From: Judicial Learning Center
There are many rules that dictate how things will occur in the courtroom before and during a federal trial. These rules and procedures help to make sure every court proceeding is fair. This consistent, predictable system also helps us to have confidence in the rulings of the judge and jury. In federal court, the jury decides the verdict. It’s the judge’s job to act as referee, ruling on issues of law before and during the trial. Federal judges keep up to date on many laws and rules such as: Federal Laws, Case Laws, State Laws and Federal Rulings.
History of the Jury
The U.S. Constitution provides for trial by jury in most situations. Therefore, even though the judge presides over the activities in the courtroom and rules on issues of law, the decisions about facts are made by ordinary, average citizens. The jury system is not an American invention. Trial by jury and the grand jury existed elsewhere before our states were even colonies.
The Grand Jury
The grand jury is different from the trial jury. The 5th Amendment states that no one can be indicted for serious crimes without first having a group of citizens, a grand jury, agree there is enough evidence to formally bring charges. Even though an accused person is considered innocent until found guilty at a trial, simply being accused of a crime (indicted) is enough to disrupt one’s life and reputation. The grand jury is used to ensure prosecuting attorneys do not make reckless decisions when charging someone with a serious crime.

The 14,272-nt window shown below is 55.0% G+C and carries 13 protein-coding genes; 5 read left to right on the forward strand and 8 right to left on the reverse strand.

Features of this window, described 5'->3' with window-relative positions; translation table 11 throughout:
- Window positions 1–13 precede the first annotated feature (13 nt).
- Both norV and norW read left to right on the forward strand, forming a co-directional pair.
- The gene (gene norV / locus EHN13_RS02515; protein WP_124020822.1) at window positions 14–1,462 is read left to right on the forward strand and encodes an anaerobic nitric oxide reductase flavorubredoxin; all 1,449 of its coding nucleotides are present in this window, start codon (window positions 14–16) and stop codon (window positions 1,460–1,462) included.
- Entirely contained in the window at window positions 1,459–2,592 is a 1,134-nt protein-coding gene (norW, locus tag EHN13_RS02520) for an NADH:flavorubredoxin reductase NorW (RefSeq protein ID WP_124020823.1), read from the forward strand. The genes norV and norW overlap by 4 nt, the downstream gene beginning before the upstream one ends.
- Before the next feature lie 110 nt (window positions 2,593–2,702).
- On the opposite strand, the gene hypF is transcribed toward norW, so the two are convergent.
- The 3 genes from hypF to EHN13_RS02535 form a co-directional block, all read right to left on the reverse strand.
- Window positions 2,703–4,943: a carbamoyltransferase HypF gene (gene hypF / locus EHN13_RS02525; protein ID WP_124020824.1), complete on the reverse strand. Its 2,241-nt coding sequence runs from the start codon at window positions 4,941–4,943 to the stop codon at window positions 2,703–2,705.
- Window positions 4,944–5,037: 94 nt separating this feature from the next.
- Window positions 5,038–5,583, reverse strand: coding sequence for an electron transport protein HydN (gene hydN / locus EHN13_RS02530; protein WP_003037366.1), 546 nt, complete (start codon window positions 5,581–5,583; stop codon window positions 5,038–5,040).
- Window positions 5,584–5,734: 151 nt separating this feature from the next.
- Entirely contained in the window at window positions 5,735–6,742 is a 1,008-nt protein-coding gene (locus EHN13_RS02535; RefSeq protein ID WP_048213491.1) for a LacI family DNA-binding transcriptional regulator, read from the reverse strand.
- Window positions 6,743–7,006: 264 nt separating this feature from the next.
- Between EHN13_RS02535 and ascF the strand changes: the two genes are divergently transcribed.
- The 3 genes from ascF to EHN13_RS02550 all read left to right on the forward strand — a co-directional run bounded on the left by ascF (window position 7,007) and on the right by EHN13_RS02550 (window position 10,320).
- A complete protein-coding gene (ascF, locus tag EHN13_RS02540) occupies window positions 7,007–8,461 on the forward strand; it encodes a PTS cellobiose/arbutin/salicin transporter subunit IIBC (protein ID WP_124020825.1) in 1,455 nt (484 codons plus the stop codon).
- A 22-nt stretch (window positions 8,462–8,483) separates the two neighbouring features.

Trial jurors are sometimes called petit jurors. Petit jurors are also average citizens who are called upon to participate in the trial process. Before someone accused of a crime can be put in prison, they need to be found guilty by a group of people from the community who, despite their varied background and experiences, can come to agreement on the facts in the case. Though trial by jury is an important right in America, a criminal defendant can waive this right and have the case decided by a Judge alone. If that happens, it is called a bench trial. In the 7th Amendment, the Bill of Rights also guarantees you the right to jury trial for civil matters.